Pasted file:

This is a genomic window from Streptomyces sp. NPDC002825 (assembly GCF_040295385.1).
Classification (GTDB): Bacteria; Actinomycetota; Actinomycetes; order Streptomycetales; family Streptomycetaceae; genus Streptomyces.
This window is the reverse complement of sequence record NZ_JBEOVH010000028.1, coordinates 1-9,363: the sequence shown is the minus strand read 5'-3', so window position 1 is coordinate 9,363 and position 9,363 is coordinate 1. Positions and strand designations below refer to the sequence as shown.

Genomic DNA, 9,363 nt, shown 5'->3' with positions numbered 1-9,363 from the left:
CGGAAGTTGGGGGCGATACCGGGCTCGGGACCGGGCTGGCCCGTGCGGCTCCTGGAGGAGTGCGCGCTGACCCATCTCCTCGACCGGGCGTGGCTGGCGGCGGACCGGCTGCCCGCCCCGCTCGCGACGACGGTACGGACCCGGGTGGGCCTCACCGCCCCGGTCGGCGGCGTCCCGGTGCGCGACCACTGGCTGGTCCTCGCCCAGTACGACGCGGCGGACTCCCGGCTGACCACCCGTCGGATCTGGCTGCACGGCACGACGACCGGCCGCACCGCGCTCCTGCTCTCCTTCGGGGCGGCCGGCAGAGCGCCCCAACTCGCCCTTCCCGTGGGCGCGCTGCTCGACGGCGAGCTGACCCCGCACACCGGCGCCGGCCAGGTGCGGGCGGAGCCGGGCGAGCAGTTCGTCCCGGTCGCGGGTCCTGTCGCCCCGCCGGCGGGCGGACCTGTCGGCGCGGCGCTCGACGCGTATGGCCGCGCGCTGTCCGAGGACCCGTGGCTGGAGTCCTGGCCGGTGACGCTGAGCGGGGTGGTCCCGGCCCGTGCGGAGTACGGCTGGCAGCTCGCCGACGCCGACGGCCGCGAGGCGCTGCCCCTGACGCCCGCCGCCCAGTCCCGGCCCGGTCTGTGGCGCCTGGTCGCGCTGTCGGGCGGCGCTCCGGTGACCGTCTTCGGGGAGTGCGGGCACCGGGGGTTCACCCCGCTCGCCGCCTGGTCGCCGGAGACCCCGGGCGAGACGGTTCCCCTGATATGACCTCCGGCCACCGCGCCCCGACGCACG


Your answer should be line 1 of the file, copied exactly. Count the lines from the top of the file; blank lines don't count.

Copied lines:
This is a genomic window from Streptomyces sp. NPDC002825 (assembly GCF_040295385.1).